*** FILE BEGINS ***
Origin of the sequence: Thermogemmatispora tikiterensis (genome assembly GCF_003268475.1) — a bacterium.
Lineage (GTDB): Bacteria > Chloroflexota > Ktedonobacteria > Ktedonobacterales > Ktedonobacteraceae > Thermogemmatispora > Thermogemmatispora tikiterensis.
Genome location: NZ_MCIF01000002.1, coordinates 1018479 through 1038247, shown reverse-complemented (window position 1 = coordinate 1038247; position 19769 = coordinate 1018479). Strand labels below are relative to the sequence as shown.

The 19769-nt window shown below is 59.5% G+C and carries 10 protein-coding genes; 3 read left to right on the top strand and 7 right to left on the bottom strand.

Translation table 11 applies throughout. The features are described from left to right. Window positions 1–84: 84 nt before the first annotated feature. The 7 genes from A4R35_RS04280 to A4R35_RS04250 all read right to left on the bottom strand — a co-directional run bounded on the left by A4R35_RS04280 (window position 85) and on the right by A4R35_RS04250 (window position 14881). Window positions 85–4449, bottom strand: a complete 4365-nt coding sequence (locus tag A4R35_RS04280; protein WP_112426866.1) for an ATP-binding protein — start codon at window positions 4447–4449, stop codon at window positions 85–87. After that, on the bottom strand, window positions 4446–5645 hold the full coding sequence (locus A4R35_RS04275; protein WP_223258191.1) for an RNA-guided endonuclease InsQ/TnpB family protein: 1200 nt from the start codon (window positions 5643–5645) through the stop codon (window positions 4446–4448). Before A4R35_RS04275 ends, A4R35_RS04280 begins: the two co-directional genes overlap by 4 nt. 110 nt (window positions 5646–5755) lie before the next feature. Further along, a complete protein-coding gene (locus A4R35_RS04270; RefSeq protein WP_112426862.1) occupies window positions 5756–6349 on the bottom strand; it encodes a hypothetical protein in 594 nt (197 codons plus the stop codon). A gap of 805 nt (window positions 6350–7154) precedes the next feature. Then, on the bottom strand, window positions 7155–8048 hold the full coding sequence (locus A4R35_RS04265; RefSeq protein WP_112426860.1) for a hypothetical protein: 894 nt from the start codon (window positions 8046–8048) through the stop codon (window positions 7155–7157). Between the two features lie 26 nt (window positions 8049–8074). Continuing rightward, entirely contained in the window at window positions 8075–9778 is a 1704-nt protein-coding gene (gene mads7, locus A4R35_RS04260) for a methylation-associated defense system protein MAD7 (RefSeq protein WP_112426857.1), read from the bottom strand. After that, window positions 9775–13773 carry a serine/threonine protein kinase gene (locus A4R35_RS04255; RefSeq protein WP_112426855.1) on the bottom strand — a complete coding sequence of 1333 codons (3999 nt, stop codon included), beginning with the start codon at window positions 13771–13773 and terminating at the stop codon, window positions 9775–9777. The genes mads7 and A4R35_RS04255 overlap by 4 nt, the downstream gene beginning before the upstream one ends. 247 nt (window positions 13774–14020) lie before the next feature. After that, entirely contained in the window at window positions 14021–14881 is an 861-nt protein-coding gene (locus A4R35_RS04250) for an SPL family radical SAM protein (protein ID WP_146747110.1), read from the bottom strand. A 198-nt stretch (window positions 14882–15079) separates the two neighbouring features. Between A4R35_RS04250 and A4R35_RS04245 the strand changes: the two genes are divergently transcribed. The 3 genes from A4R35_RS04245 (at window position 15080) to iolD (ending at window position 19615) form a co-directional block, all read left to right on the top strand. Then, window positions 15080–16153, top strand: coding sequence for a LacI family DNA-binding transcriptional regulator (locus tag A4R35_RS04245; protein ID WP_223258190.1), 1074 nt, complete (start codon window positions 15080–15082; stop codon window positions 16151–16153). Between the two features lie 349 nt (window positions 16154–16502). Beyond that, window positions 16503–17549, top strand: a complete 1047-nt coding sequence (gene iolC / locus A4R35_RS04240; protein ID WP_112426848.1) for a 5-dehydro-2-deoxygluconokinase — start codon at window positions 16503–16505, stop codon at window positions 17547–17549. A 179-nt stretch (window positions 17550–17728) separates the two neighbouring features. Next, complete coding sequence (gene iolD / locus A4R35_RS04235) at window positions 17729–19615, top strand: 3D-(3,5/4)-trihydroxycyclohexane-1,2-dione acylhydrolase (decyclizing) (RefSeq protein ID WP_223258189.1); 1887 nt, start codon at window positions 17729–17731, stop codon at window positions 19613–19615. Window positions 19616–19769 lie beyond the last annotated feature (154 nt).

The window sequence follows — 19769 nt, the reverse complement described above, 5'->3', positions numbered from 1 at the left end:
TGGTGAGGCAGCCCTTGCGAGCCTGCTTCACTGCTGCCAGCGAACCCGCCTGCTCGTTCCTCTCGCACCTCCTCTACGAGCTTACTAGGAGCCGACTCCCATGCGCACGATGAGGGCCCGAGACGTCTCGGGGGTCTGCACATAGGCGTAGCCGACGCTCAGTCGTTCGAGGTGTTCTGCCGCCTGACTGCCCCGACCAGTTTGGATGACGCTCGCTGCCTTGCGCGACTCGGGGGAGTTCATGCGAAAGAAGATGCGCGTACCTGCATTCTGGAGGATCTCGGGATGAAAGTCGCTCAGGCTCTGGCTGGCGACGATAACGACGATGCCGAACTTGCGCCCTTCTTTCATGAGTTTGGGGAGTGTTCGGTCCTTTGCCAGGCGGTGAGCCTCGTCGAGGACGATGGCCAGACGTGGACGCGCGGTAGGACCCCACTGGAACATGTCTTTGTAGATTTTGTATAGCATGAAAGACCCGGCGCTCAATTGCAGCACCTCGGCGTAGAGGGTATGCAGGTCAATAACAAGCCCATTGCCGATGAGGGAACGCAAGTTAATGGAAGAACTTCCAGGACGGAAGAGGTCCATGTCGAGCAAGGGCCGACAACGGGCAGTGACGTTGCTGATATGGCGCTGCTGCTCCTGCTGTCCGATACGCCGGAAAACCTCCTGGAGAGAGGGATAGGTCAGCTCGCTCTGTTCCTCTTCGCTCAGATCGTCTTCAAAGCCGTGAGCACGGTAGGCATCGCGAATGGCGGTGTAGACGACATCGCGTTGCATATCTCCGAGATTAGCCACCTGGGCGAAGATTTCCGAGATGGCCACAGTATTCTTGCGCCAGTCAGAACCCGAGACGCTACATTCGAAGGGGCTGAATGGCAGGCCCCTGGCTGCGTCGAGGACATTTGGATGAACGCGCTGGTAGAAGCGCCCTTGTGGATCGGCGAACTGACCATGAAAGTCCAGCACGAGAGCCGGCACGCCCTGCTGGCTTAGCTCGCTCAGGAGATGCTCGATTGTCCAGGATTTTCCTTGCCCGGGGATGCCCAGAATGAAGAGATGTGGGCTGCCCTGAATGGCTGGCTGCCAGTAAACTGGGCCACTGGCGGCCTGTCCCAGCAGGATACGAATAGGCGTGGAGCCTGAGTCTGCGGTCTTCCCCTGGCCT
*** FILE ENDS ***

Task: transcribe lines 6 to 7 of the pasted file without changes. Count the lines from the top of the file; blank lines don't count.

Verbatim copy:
The window sequence follows — 19769 nt, the reverse complement described above, 5'->3', positions numbered from 1 at the left end:
TGGTGAGGCAGCCCTTGCGAGCCTGCTTCACTGCTGCCAGCGAACCCGCCTGCTCGTTCCTCTCGCACCTCCTCTACGAGCTTACTAGGAGCCGACTCCCATGCGCACGATGAGGGCCCGAGACGTCTCGGGGGTCTGCACATAGGCGTAGCCGACGCTCAGTCGTTCGAGGTGTTCTGCCGCCTGACTGCCCCGACCAGTTTGGATGACGCTCGCTGCCTTGCGCGACTCGGGGGAGTTCATGCGAAAGAAGATGCGCGTACCTGCATTCTGGAGGATCTCGGGATGAAAGTCGCTCAGGCTCTGGCTGGCGACGATAACGACGATGCCGAACTTGCGCCCTTCTTTCATGAGTTTGGGGAGTGTTCGGTCCTTTGCCAGGCGGTGAGCCTCGTCGAGGACGATGGCCAGACGTGGACGCGCGGTAGGACCCCACTGGAACATGTCTTTGTAGATTTTGTATAGCATGAAAGACCCGGCGCTCAATTGCAGCACCTCGGCGTAGAGGGTATGCAGGTCAATAACAAGCCCATTGCCGATGAGGGAACGCAAGTTAATGGAAGAACTTCCAGGACGGAAGAGGTCCATGTCGAGCAAGGGCCGACAACGGGCAGTGACGTTGCTGATATGGCGCTGCTGCTCCTGCTGTCCGATACGCCGGAAAACCTCCTGGAGAGAGGGATAGGTCAGCTCGCTCTGTTCCTCTTCGCTCAGATCGTCTTCAAAGCCGTGAGCACGGTAGGCATCGCGAATGGCGGTGTAGACGACATCGCGTTGCATATCTCCGAGATTAGCCACCTGGGCGAAGATTTCCGAGATGGCCACAGTATTCTTGCGCCAGTCAGAACCCGAGACGCTACATTCGAAGGGGCTGAATGGCAGGCCCCTGGCTGCGTCGAGGACATTTGGATGAACGCGCTGGTAGAAGCGCCCTTGTGGATCGGCGAACTGACCATGAAAGTCCAGCACGAGAGCCGGCACGCCCTGCTGGCTTAGCTCGCTCAGGAGATGCTCGATTGTCCAGGATTTTCCTTGCCCGGGGATGCCCAGAATGAAGAGATGTGGGCTGCCCTGAATGGCTGGCTGCCAGTAAACTGGGCCACTGGCGGCCTGTCCCAGCAGGATACGAATAGGCGTGGAGCCTGAGTCTGCGGTCTTCCCCTGGCCT